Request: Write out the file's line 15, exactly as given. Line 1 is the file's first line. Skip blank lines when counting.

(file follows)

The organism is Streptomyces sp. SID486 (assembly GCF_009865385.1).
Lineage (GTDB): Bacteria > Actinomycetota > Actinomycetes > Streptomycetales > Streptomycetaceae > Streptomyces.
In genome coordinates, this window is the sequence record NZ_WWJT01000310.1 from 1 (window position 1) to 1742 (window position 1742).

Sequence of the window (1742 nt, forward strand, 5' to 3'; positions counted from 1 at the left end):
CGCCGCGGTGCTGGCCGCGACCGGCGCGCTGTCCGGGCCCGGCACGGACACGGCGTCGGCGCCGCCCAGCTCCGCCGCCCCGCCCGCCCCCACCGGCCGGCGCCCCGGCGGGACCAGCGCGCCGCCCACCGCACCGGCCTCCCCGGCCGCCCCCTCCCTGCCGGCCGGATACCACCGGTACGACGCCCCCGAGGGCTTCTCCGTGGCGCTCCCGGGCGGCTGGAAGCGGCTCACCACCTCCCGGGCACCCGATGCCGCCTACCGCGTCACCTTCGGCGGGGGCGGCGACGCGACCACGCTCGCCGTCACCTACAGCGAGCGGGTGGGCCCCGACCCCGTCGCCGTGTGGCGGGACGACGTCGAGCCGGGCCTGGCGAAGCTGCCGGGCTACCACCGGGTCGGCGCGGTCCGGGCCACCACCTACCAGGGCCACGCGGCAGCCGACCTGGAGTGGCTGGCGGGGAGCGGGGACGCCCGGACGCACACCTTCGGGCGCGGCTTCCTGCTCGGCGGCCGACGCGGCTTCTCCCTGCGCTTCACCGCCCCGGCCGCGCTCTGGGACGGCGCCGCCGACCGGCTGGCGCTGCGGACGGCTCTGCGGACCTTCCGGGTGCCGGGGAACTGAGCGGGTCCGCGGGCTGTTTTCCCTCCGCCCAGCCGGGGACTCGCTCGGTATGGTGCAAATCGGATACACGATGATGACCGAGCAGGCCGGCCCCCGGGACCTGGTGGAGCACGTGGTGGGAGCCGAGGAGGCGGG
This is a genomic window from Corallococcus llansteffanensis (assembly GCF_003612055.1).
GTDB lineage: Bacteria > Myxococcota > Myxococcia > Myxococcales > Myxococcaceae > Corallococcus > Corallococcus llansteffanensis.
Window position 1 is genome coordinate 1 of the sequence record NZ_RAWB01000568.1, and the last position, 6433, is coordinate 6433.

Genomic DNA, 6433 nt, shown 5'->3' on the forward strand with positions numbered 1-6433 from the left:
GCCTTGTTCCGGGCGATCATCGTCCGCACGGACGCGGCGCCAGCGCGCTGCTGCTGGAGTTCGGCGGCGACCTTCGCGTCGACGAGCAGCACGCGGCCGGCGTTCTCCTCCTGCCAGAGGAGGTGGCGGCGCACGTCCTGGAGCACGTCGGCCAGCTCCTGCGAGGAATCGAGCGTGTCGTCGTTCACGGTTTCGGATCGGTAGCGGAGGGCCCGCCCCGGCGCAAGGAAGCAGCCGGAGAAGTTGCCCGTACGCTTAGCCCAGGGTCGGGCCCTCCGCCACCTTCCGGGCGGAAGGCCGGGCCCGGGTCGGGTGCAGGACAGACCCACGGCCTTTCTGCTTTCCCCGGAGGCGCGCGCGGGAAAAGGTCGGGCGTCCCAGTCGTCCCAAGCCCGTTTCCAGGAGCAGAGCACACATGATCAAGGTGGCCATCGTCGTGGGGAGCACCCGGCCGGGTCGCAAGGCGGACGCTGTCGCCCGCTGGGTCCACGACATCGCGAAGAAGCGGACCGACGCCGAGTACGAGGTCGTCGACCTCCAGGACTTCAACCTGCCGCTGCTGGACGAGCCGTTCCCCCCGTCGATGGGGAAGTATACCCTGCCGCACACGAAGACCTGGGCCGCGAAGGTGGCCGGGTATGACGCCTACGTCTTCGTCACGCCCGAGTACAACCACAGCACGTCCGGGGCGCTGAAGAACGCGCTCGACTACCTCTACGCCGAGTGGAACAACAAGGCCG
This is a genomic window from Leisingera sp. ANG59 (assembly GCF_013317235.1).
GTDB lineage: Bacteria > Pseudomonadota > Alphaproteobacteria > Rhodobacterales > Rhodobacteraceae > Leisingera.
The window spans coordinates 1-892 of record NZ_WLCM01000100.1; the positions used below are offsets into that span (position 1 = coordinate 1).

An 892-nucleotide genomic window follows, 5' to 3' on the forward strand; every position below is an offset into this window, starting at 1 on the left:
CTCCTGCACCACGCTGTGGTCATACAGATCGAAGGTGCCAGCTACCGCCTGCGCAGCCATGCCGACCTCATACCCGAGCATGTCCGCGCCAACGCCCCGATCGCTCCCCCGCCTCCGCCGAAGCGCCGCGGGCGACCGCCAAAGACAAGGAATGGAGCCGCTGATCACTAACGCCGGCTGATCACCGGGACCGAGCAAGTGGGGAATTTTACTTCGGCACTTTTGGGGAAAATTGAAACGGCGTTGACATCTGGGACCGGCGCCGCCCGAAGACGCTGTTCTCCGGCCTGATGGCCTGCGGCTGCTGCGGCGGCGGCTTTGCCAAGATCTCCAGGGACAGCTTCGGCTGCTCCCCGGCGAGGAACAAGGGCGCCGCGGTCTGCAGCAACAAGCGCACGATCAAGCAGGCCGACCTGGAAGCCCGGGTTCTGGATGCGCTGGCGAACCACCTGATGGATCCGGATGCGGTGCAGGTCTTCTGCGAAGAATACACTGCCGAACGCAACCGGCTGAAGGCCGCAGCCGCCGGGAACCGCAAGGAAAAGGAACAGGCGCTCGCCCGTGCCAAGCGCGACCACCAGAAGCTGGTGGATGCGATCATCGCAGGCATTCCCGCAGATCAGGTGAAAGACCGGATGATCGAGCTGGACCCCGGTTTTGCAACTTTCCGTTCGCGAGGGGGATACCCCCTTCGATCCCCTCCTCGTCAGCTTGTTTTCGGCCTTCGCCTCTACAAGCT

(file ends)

CTCCTGCACCACGCTGTGGTCATACAGATCGAAGGTGCCAGCTACCGCCTGCGCAGCCATGCCGACCTCATACCCGAGCATGTCCGCGCCAACGCCCCGATCGCTCCCCCGCCTCCGCCGAAGCGCCGCGGGCGACCGCCAAAGACAAGGAATGGAGCCGCTGATCACTAACGCCGGCTGATCACCGGGACCGAGCAAGTGGGGAATTTTACTTCGGCACTTTTGGGGAAAATTGAAACGGCGTTGACATCTGGGACCGGCGCCGCCCGAAGACGCTGTTCTCCGGCCTGATGGCCTGCGGCTGCTGCGGCGGCGGCTTTGCCAAGATCTCCAGGGACAGCTTCGGCTGCTCCCCGGCGAGGAACAAGGGCGCCGCGGTCTGCAGCAACAAGCGCACGATCAAGCAGGCCGACCTGGAAGCCCGGGTTCTGGATGCGCTGGCGAACCACCTGATGGATCCGGATGCGGTGCAGGTCTTCTGCGAAGAATACACTGCCGAACGCAACCGGCTGAAGGCCGCAGCCGCCGGGAACCGCAAGGAAAAGGAACAGGCGCTCGCCCGTGCCAAGCGCGACCACCAGAAGCTGGTGGATGCGATCATCGCAGGCATTCCCGCAGATCAGGTGAAAGACCGGATGATCGAGCTGGACCCCGGTTTTGCAACTTTCCGTTCGCGAGGGGGATACCCCCTTCGATCCCCTCCTCGTCAGCTTGTTTTCGGCCTTCGCCTCTACAAGCT